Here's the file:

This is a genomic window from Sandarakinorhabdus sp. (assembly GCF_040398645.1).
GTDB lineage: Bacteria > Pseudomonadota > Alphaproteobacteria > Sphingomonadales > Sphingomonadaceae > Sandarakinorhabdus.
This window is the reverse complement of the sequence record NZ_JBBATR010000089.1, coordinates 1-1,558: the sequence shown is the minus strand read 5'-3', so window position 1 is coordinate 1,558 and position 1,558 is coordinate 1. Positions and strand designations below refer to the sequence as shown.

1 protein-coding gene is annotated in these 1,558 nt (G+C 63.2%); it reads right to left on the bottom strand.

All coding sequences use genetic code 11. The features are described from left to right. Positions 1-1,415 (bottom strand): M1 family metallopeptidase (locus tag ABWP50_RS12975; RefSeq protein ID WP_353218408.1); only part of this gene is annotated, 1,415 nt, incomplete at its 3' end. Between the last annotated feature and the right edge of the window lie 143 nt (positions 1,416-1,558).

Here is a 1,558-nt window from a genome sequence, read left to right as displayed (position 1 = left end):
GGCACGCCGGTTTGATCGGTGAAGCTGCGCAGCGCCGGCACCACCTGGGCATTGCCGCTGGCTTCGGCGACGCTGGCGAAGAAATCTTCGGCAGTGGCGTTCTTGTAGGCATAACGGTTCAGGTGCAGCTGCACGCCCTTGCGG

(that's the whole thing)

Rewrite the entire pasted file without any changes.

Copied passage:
This is a genomic window from Sandarakinorhabdus sp. (assembly GCF_040398645.1).
GTDB lineage: Bacteria > Pseudomonadota > Alphaproteobacteria > Sphingomonadales > Sphingomonadaceae > Sandarakinorhabdus.
This window is the reverse complement of the sequence record NZ_JBBATR010000089.1, coordinates 1-1,558: the sequence shown is the minus strand read 5'-3', so window position 1 is coordinate 1,558 and position 1,558 is coordinate 1. Positions and strand designations below refer to the sequence as shown.

1 protein-coding gene is annotated in these 1,558 nt (G+C 63.2%); it reads right to left on the bottom strand.

All coding sequences use genetic code 11. The features are described from left to right. Positions 1-1,415 (bottom strand): M1 family metallopeptidase (locus tag ABWP50_RS12975; RefSeq protein ID WP_353218408.1); only part of this gene is annotated, 1,415 nt, incomplete at its 3' end. Between the last annotated feature and the right edge of the window lie 143 nt (positions 1,416-1,558).

Here is a 1,558-nt window from a genome sequence, read left to right as displayed (position 1 = left end):
GGCACGCCGGTTTGATCGGTGAAGCTGCGCAGCGCCGGCACCACCTGGGCATTGCCGCTGGCTTCGGCGACGCTGGCGAAGAAATCTTCGGCAGTGGCGTTCTTGTAGGCATAACGGTTCAGGTGCAGCTGCACGCCCTTGCGG